The city hasn't chosen a site yet. Zanoni is leaning toward building the shelter somewhere in the Uptown area near City Hall, where there are several homeless service providers. The shelter would consist of a shade structure and restrooms, possibly including a shower.

The shade structure would be made of metal and provide shelter over a concrete foundation roughly the size of two basketball courts to accommodate 75 to 100 people. 

This is a "drop in" homeless shelter in Las Vegas, Nevada.

Reyes said the shelter would be a "gathering" place for the homeless. He agreed with Zanoni that it would help service providers more quickly locate those who need assistance. 

"We're going to have to work together with other organizations," he said. "We have some great homeless organizations here in Corpus Christi, ... and we're going to have to use their strengths to help these individuals."

Reyes said he's forming guidelines for the shelter with city staff. 

"We don't want these tents, or this drop off zone to be like San Francisco or an Austin,  where people just stay there, and they're stagnant, and nothing happens," he said. Other places, where you don't have rules, you don't have guidelines, and it becomes chaos."

In June, the U.S. Department of Housing and Urban Development awarded the city $1.86 million in federal coronavirus grant money to help homeless populations prepare for and recover from the pandemic.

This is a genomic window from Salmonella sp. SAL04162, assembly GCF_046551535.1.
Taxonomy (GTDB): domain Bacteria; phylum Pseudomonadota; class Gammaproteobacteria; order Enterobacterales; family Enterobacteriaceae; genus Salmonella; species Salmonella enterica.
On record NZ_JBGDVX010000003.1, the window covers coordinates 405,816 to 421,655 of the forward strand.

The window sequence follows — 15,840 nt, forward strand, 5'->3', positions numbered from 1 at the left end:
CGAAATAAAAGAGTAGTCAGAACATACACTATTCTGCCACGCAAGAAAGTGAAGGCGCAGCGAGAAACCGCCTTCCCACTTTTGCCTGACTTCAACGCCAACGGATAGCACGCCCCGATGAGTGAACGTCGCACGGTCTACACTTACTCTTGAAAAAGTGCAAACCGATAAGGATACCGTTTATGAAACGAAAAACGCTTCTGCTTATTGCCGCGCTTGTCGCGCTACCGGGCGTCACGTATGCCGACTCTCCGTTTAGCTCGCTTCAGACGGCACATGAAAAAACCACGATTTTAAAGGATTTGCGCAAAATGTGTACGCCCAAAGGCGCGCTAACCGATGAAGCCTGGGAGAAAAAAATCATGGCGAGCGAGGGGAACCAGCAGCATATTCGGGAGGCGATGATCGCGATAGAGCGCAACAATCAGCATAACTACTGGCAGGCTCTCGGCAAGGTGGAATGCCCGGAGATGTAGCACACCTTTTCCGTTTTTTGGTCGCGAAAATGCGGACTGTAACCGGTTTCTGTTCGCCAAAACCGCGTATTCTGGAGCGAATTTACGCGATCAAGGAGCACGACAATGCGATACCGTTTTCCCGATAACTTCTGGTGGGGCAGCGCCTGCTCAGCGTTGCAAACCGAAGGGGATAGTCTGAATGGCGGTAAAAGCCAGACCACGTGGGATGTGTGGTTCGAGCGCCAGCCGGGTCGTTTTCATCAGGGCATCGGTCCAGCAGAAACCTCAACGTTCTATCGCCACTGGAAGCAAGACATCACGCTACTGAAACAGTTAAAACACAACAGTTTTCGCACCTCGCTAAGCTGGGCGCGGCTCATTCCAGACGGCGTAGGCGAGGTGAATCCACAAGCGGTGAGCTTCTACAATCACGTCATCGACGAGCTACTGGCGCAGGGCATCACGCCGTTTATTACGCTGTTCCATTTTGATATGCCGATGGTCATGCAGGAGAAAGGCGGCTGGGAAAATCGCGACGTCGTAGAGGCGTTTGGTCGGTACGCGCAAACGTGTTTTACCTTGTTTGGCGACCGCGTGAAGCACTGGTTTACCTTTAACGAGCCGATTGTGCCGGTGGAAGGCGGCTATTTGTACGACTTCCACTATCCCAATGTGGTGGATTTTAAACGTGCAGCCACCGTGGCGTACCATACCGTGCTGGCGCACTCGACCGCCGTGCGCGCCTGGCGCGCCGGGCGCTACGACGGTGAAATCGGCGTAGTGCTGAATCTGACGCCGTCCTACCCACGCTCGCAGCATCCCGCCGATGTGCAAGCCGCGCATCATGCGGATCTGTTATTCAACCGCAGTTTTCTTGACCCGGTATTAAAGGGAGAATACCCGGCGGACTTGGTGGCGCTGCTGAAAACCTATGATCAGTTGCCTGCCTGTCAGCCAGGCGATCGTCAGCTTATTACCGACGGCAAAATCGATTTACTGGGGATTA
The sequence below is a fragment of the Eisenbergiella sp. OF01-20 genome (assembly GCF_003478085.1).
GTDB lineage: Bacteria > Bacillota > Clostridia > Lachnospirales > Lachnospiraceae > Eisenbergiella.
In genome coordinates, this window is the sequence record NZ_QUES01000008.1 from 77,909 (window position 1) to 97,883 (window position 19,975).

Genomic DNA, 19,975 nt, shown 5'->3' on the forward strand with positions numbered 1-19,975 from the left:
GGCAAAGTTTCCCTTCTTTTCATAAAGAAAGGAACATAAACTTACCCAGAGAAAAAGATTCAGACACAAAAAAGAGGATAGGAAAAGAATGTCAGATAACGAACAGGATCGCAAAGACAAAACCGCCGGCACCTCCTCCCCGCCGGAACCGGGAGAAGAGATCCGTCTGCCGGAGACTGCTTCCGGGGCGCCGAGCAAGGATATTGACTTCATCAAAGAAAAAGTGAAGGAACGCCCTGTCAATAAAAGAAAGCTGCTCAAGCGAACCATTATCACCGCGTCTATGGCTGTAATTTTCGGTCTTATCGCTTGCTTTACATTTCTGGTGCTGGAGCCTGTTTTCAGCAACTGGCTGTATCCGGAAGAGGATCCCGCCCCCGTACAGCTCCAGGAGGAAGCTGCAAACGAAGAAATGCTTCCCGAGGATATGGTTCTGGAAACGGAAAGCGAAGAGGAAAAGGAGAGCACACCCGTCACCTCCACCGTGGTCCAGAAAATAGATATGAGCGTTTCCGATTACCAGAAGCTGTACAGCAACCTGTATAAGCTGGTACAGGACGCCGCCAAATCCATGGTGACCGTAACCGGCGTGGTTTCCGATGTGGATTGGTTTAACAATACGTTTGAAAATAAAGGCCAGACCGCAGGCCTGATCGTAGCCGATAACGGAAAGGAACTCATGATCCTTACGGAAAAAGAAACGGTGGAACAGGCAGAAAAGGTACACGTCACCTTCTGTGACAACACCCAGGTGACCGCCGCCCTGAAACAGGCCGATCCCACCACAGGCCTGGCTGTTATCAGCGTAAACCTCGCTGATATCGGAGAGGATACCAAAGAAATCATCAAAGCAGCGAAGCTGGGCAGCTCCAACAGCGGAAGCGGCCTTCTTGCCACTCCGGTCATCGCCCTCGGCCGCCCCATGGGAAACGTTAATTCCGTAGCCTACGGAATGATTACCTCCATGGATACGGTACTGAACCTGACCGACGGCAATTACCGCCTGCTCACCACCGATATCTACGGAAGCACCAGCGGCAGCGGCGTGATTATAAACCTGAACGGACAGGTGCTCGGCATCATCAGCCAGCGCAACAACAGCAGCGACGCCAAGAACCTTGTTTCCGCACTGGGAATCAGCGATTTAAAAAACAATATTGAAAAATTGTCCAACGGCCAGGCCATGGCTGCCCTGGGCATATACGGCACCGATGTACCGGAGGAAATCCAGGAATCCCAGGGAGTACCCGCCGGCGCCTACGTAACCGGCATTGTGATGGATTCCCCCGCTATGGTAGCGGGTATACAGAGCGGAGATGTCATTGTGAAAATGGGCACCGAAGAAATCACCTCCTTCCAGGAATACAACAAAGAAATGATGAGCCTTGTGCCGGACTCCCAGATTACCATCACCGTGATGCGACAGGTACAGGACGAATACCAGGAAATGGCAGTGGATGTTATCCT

The item is expected to go to City Council mid-January, after the new council is sworn in, to establish the budget for the project. If approved, the city plans to start building the shelter in the following months with anticipated completion before summer 2021. 

"When we do take this to Council for award, it's really going to be linked to a contract with a service provider," Zanoni said. 

People in Blucher Park at South Tancahua Street and Kinney Street.

Current efforts 

Zanoni also wants to use part of the funds to improve facilities at Corpus Christi shelters. 

Shelters need many renovations to have the proper amenities to stay clean and practice social distancing. Mother Teresa, a day homeless shelter, had people eating outside on the sidewalk in early summer because there wasn't enough room inside to practice social distancing, Zanoni said. 

Previously this year, the city received about $800,000 and another $1.6 million from the federal government to help homeless communities or to prevent homelessness.

The city has spent these funds to help with utility, mortgage or rent payments as well as providing supplies to shelters. Using the funds is a slow process, Zanoni said. 

The Good Samaritan Rescue Mission is the city's largest homeless shelter with 226 beds. Its South Alameda Street facility is made up of nearly century-old buildings that are falling apart. 

Kathryn Cargo follows business openings and developments while reporting on impacts of the city government’s decisions.See our subscription options and special offers at Caller.com/subscribe.

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Clothing is left outside the old Lamar Elementary School. The Good Samaritan Rescue Mission has plans to turn the it into a homeless shelter. The planning commission denied the zoning request and the City Council will decide the future of the shelter.